Tuesday 16 November 2021

To Baztium

Don't look at me like that. I'm not the first to consider this.

The books of our history are vague, but in places too specific. Most tellingly, I swear they are not old enough to talk knowingly of a time so distant from this modern age. Bastion is a beacon of modernity in every way. It radiates raw now-ness into the world, keeping the past at bay, but it's still out there. 

Outside of our city is a crude world, but with each horizon passed things grow more primal. As our expedition passes into the months and years, we start to feel as if we're crossing centuries or millennia. Trains and canals cannot reach our destination, and the march is hard. 

Such a journey requires travel beyond just the march. We must forget our home... I struggle to picture it even now. A distant silhouette. The towering castle-city. Star-lit and noble. We fight the urge to turn back. 

Now our future is clear. A pilgrimage to the great lost city, a paradise to all that can reach it. A sanctuary from this primordial land of cold stone and traitorous trees. From this misery of vengeful spirits and torn guts.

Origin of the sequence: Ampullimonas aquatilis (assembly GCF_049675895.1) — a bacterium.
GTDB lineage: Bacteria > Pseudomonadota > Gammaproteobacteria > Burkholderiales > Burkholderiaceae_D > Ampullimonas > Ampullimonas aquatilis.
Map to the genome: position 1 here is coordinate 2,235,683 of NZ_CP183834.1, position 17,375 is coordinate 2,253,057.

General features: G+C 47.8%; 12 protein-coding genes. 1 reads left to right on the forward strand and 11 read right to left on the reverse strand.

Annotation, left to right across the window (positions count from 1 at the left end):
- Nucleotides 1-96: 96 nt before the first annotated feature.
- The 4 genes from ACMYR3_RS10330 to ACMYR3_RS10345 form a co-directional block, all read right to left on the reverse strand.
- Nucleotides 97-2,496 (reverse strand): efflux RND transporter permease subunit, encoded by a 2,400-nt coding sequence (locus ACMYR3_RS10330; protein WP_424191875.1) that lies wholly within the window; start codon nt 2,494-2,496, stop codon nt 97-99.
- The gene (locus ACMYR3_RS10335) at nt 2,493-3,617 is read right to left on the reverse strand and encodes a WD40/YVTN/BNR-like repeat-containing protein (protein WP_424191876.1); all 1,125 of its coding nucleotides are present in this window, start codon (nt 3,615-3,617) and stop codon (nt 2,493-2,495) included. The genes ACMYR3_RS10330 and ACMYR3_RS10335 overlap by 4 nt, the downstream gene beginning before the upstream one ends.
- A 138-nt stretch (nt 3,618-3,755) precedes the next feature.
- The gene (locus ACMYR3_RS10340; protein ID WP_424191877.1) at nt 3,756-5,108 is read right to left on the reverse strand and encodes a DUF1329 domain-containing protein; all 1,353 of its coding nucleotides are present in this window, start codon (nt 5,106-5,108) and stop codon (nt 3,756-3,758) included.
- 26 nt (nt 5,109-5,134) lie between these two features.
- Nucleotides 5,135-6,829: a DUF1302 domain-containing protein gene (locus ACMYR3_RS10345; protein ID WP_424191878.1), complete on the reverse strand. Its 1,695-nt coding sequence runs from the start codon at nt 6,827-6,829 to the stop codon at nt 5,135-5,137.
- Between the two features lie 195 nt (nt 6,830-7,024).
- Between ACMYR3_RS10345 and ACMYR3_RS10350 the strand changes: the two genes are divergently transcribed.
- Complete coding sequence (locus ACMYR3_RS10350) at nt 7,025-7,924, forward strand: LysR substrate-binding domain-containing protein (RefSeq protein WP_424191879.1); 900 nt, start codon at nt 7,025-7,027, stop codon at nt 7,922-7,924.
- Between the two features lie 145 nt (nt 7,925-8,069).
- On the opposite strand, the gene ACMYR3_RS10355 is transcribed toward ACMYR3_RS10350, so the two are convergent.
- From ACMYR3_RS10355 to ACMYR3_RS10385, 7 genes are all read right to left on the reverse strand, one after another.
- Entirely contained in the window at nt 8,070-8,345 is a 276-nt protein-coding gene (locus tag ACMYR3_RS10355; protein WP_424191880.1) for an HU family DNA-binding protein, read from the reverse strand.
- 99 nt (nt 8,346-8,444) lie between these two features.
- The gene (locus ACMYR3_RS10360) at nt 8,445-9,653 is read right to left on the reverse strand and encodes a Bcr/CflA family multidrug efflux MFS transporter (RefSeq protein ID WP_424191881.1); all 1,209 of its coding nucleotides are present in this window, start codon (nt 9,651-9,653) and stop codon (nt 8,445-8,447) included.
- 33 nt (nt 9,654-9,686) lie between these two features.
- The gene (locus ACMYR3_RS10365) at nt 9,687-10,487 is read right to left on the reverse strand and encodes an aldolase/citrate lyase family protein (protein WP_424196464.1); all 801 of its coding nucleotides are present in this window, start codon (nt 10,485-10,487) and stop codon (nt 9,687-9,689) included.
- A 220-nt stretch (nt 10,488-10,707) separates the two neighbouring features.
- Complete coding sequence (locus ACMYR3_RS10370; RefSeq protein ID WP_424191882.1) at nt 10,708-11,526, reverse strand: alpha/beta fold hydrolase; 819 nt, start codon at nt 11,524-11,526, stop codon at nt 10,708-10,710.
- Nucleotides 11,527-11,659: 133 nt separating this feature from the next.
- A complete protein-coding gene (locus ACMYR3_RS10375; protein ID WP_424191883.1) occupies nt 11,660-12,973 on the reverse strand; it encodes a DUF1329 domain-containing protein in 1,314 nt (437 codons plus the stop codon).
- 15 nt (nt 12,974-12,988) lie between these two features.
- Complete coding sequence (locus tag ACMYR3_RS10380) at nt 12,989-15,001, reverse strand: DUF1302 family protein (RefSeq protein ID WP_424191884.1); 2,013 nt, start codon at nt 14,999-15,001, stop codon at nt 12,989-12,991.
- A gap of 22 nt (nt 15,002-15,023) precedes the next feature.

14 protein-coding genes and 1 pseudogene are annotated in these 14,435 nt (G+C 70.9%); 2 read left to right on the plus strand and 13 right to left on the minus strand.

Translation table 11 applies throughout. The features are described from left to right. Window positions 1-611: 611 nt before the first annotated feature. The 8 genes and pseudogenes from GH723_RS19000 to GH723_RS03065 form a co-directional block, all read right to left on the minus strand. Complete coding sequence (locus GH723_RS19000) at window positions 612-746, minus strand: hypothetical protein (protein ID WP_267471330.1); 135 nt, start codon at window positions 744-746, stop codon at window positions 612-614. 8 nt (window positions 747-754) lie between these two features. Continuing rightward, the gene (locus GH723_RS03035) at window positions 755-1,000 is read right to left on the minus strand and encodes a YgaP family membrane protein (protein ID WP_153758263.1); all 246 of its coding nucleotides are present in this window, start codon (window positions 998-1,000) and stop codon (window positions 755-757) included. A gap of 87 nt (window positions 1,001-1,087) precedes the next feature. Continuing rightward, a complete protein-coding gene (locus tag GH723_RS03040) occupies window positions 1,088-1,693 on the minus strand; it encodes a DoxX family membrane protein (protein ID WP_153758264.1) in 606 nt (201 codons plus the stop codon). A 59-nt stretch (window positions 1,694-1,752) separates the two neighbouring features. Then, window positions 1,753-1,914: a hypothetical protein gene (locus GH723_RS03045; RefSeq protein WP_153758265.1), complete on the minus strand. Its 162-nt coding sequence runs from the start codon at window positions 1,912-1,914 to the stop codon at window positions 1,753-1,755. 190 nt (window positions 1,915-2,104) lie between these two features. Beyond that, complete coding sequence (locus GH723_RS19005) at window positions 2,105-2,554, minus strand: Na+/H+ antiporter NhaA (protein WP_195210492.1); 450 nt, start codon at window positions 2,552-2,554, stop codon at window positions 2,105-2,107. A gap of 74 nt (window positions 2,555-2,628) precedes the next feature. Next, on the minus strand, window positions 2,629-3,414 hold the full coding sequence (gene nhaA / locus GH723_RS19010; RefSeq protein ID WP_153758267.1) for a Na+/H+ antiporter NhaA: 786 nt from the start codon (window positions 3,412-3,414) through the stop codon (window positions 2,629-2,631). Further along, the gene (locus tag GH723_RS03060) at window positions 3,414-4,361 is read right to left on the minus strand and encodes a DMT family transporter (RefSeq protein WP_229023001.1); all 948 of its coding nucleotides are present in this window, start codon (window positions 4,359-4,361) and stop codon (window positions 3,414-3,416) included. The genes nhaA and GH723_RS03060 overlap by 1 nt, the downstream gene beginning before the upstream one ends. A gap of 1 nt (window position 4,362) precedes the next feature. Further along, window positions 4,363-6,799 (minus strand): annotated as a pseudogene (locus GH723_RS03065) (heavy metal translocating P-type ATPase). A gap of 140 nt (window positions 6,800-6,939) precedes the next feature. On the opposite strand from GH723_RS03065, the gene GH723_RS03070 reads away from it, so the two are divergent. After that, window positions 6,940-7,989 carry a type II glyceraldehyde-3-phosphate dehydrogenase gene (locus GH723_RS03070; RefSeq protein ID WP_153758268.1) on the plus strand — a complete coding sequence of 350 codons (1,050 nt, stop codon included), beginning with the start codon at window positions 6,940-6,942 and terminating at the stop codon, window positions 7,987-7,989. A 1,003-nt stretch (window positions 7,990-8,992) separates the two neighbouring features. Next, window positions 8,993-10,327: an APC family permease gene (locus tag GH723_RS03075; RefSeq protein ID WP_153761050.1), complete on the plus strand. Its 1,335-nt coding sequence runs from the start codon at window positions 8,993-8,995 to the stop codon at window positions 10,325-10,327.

Ring out the bells, we begin our journey. TO BAZTIUM. 


  1. There is a place so far from Bastion, both in space and time, that you must forget Bastion in order to reach it. Baztium is the ruined city of the past. A polar opposite to Bastion. One city is the embodiment of the Present, the other is concerned entirely with the past. Or so the shadows whisper, from the emptiest holes of Deep Country.

    1. is the past the opposite of the present? I don't think so. the past is the opposite of the future, the opposite of the present is just the present again. this works because the present is a hyperstition of contradiction. the real reason that the earth is flat is that you CANNOT reach the same place again by walking in a straight line forever. it will always be a different place. (and not in that shitty heraclitus way either)